As the Giant Panda is removed from the endangered species list, creative agency Grey London reimagines WWF’s 55 year old logo to better reflect TODAY’S most at risk species.
Wildlife numbers have plummeted 58% in 40 years and could signal a ‘sixth mass extinction’. As WWF reports cite ‘human activity’, including pollution and climate change, for this decline, could a logo change better shine a spotlight on the most critically endangered animals and help educate people about the major causes of such dramatic population decreases?
The Giant Panda — the subject of WWF’s longstanding and iconic logo — is no longer an endangered species. Instead, it has been downgraded to ‘vulnerable’ after numbers in the wild rose 17% over the past decade. But despite this welcome development, overall wildlife numbers have plummeted 58% in the past 40 years — with ‘human activity’, such as habitat loss, pollution and climate change, to blame. If the trend continues, WWF’s Living Planet assessment suggests numbers could fall even further, reaching two-thirds among vertebrates by just 2020.
“Science has never been clearer in telling us human activities are pushing the planet and its natural systems to the edge” –Marco Lambertini, director general of WWF
Climate change is arguably the biggest single issue threatening ALL of our wildlife today. No matter what conservation efforts achieve, unless we tackle the spectre of climate change, every species is under threat.
This is why creative agency Grey London is proposing a redesign of WWF’s logo — in order to better reflect this modern threat and to educate people on the biggest issue threatening the world’s animal populations today. And what better symbol than the Polar Bear — an animal whose habitat is literally melting away from beneath its feet. Unlike the panda, polar bear numbers are declining, and it is predicted that numbers will plummet by a third in the next 40 years because of melting sea ice caused by climate change. It has become the unwitting poster boy for the phenomenon that could one day wipe entire species out.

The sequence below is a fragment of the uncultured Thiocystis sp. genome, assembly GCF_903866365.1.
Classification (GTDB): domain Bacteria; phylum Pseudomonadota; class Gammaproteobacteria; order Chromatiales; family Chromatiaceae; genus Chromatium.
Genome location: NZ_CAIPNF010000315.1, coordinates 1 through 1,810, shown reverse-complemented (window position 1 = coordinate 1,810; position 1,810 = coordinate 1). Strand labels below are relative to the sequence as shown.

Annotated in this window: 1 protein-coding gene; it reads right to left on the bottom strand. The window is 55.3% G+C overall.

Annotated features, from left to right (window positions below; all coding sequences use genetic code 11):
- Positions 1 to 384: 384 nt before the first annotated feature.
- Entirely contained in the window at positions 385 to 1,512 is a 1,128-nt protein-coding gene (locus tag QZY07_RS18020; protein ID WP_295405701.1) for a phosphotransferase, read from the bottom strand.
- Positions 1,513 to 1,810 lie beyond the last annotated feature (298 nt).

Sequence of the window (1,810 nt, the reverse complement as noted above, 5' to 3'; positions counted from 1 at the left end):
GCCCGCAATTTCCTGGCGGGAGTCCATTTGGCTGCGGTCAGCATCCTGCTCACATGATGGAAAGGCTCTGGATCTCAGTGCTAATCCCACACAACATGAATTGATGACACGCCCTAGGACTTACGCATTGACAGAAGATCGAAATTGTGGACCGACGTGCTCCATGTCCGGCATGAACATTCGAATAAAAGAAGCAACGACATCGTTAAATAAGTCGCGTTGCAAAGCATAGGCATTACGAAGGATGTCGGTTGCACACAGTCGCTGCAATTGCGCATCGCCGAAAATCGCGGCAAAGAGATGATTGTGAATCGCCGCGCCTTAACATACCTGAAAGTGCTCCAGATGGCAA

Wiktor Skoog, Strategic Design Director at the agency, says “The WWF ‘panda’ logo is one of history’s iconic designs. But with panda numbers recovering and wildlife as a whole under an unprecedented threat, we feel this redesign — as close as stylistically possible to the original — can encourage conversation around climate change and symbolise not just one species, but all of them. It’s something that Matteo [Alabiso, designer] has captured beautifully.
“We know new logos cost money — money which would be better spent on WWF’s many commendable initiatives. This is why we have designed this new logo, which we offer to WWF completely free of charge and inclusive of all rights, usage and intellectual property. If WWF is interested in taking on this new design as its logo, we also offer the organisation an entire corporate identity rebranding, free of charge.”
Since its inception in 1961, WWF has existed under its panda logo, symbolising the organisation’s commitment to protecting the world’s most endangered species. It’s a logo known the world over, and in 1961 was especially fitting: it was based on Chi Chi, a Giant Panda in London Zoo and at the time the only one in the Western world. In September 2016, it was announced that The International Union for Conservation of Nature, which keeps track of threatened species across the world, was downgrading the animal from ‘endangered’ to ‘vulnerable’ — a move which WWF described as putting the iconic species ‘one step further away from extinction’.
The new logo design was conceived and created by Wiktor Skoog, Matteo Alabiso, Andy Lockley, Ollie Dearn and Alberto Conde at Grey London.